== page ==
With a seemingly endless amount of streaming options—not only the titles at our disposal, but services themselves–each week we highlight the noteworthy titles that have recently hit platforms. Check out this week’s selections below and an archive of past round-ups here.
Bad Boys For Life (Adil El Arbi and Bilall Fallah)
Much has been made in retrospect how quaint the original ‘95 Bad Boys plays in comparison to its ‘03 follow-up. It rode on the rapport of its leads through only a handful of gunfights and fisticuffs, culminating in an airport climax Bay had to front his own money to finish. The second installment contains not one but two extended car chases with trucks emptying obstacles onto our heroes, and an entire slum being obliterated by a Hummer with little regard for human life–all across a gratuitous two and a half hours. In short, eight years apart, the buddy cop franchise already felt like the work of two different filmmakers. It’s both fitting and perhaps a relief that this long (long) gestating third outing should change hands entirely. What’s lost in the exchange is that Bay often felt like the third lead in these films. His cartoonish hues and bombastic camera choices were captivating performances in their own right, not easily ignored, sometimes to a fault. His affinity for Miami-via-Hot Wheels is notably absent here, and is frankly missed. – Conor O. (full review)
The luminous French icon Catherine Deneuve gets the spotlight on The Criterion Channel, featuring Vice and Virtue (Roger Vadim, 1963), The Umbrellas of Cherbourg (Jacques Demy, 1964), Repulsion (Roman Polanski, 1965), Belle de jour (Luis Buñuel, 1967), The Young Girls of Rochefort (Jacques Demy, 1967), Mississippi Mermaid (François Truffaut, 1969), Donkey Skin (Jacques Demy, 1970), Tristana (Luis Buñuel, 1970), Un flic (Jean-Pierre Melville, 1972), A Slightly Pregnant Man (Jacques Demy, 1973), The Last Metro (François Truffaut, 1980), The Hunger (Tony Scott, 1983), The Young Girls Turn 25 (Agnès Varda, 1993), A Christmas Tale (Arnaud Desplechin, 2008), The Girl on the Train (André Téchiné, 2009), and On My Way (Emmanuelle Bercot, 2013).
Dragged Across Concrete (S. Craig Zahler)
With only three directorial features to his name, one knew about 10 minutes into his debut, Bone Tomahawk, if the dialogue-heavy, bone-crunching, and perhaps offensively brash films of S. Craig Zahler were up one’s alley. While his latest, Dragged Across Concrete, incurred some controversy due to the casting of Mel Gibson, among other things, any film in which (spoilers) the lives of its lead white characters end in bleak despair is proof enough the director is clearly playing both sides of the coin. His latest is an opus of desolation (with some of the most memorably empty spaces since Twin Peaks: The Return), the likes of which is simply absent in independent American filmmaking. With his take-no-prisoners vision when it comes to duration and conversational excess, some may wonder what a bigger-budget project from the director may look like, but if it means losing the ability to do anything he wants with no questions asked, then here’s hoping he’s content with his current stature. As the new master of pulp and violence, here’s hoping he continues the next decade with the same level of proclivity. – Jordan. R.
Where to Stream: HBO
Free HBO Series & Movies
While everyone is offering up more content in the age of the coronavirus, no one thus far has been more generous than HBO. They are now streaming, for free with no subscription or account required, a number of series and movies. Highlights in the TV realm include The Sopranos, The Wire, Succession, Veep, Six Feet Under, Silicon Valley, and Barry. There’s also a select number of films, including Midnight Special, The Bridges of Madison County, Empire of the Sun, Pokémon Detective Pikachu, and Blinded by the Light.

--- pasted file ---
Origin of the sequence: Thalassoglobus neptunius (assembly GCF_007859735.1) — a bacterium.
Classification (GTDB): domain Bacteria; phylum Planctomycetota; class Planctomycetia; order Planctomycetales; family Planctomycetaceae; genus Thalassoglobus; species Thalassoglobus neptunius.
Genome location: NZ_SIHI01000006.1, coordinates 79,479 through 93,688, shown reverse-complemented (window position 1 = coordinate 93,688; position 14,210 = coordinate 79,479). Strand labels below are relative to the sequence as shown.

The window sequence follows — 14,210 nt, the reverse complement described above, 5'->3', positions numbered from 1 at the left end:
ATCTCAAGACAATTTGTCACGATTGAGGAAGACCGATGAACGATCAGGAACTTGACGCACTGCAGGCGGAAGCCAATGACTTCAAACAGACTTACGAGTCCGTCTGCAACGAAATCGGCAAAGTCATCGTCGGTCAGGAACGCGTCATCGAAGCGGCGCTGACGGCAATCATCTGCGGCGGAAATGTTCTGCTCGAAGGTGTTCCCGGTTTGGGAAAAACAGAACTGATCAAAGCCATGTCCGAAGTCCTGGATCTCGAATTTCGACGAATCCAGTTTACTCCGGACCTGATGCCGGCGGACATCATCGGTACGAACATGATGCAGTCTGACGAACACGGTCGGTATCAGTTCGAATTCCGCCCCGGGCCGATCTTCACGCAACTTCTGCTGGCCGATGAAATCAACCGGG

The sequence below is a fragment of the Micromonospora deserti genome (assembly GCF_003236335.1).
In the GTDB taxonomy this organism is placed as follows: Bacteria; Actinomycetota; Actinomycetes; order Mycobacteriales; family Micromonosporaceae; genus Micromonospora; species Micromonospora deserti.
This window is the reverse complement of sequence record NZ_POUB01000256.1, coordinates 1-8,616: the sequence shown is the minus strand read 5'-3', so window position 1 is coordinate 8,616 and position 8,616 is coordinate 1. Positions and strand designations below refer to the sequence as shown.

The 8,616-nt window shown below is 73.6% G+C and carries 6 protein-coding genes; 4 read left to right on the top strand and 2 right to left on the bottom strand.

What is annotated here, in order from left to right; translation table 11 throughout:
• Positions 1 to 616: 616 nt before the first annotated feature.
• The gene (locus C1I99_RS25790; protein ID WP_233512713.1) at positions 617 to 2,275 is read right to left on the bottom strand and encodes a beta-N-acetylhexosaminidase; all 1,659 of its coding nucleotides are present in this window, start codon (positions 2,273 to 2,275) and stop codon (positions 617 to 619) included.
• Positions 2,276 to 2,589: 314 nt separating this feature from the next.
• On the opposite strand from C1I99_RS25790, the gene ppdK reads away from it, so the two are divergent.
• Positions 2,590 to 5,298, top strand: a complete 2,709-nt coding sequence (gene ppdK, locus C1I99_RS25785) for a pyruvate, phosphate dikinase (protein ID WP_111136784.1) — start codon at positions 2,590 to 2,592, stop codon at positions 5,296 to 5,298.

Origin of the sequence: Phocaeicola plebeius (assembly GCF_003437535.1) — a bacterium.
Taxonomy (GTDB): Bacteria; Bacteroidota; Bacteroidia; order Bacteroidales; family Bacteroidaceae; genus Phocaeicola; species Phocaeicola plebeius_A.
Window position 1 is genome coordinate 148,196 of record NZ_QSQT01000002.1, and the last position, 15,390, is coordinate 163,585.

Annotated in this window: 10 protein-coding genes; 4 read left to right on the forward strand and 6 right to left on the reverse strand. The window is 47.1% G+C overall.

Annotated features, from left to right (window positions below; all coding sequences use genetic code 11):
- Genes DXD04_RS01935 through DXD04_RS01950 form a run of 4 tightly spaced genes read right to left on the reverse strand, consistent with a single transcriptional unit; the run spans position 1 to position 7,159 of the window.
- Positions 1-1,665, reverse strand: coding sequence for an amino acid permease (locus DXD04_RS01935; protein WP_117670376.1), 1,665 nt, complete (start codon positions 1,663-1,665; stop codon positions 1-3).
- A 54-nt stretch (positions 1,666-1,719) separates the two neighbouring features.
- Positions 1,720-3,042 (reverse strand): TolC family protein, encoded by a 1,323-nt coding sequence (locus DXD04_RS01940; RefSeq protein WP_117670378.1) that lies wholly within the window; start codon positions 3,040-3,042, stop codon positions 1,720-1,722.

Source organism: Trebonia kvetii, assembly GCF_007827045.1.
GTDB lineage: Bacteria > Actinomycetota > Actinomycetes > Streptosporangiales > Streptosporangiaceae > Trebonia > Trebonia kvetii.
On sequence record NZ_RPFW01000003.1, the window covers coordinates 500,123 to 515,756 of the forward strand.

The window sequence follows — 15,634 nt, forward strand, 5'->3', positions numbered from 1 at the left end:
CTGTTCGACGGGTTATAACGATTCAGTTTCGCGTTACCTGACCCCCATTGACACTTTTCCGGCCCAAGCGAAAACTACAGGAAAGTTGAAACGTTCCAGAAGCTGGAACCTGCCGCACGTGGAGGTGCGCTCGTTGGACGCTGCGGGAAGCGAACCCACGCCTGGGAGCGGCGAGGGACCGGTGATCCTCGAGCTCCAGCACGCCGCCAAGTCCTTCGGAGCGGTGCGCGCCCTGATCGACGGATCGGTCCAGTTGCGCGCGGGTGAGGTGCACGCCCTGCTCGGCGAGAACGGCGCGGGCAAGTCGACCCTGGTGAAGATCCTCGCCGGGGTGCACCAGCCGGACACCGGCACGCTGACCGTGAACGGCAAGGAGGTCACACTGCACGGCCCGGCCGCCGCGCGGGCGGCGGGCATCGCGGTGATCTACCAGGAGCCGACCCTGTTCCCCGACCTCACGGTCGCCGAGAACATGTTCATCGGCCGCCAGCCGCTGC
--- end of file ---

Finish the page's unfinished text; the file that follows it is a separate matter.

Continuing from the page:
Where to Stream: HBO
Inventing the Future (Isiah Medina)
After his dense, radical debut 88:88 a few years back, Isiah Medina is back with his follow-up feature and he’s released it for free. Available to stream above or download here, it’s an adaptation of Nick Srnicek and Alex Williams’s Inventing the Future, with this brief but intriguing synopsis: “Take back control over our future and foster the ambition for a world more modern than capitalism. Demand full automation, demand a reduced work week, demand universal basic income, destroy the work ethic.” – Jordan R.
Invisible Life (Karim Aïnouz)
Based on a 2015 novel by Martha Batalha, Karim Aïnouz’s Invisible Life is a tale of resistance. It hones in on two inseparable sisters stranded in–and ultimately pulled apart by–an ossified patriarchal world. It is an engrossing melodrama where melancholia teems with rage, with a tear-jerking finale that feels so devastating because of the staggering mix of love and fury that precedes it. It is, far and above, an achingly beautiful story of sisterly love. – Leonardo G.
Where to Stream: Amazon Prime
Light From Light (Paul Harrill)
Single mother Sheila (Marin Ireland) is a car rental saleswoman by day and paranormal investigator by night. Raising her teenage son, Owen (Josh Wiggins), however, is a full-time job. Or, at least, it was and she preferred it that way. Now their relationship is strained as both face the likelihood of extended separation due to Owen being college-bound and becoming increasingly independent. A job opportunity to study a widower’s supposedly haunted abode could give them the chance they need to reconnect or might only make matters worse. Light from Light is an understated ghost story that forgoes the supernatural in favor of examining how such pursuits can reflect the psychic and emotional wounds left behind by the deceased. Furthermore, it’s about carrying on as the pang of loss lingers long after grief has subsided without the film ever resorting to amateur psychoanalysis or storytelling contrivances. Instead, Paul Harrill’s sensitive direction allows the characters to organically come to their own conclusions, bolstered by outstanding performances from Marin Ireland and, unexpectedly, Jim Gaffigan as the widower, Richard. – Kyle P.
Where to Stream: iTunes
Good luck finding exaltations of Maurice Pialat that won’t strive to thrust his filmography—10 features, one mini-series, sundry shorts, and an ensuing lifetime’s obsession—directly in your hands. Those bearing even a bit of the proper disposition should shortly grasp why: for however-many displays of compositional intelligence, actorly grace, and editorial genius—removal of material that would induce apathy, no matter its narrative or character-building importance, was standard operation procedure—their point of entry is our amygdala. His characters slap, scream, cry, contemplate, fuck, try to change everything but hardly change at all, sometimes just drop dead, and always look beautiful, and each film can only wrap themselves around in a full embrace. The majority of Pialat’s oeuvre is now collected into a single package by the Criterion Channel, which could not have predicted the climate of its arrival. But if loving these films could suggest slight masochism, consider the timing somehow fortuitous. – Nick N.
Where to Stream: The Criterion Channel
Minority Report (Steven Spielberg)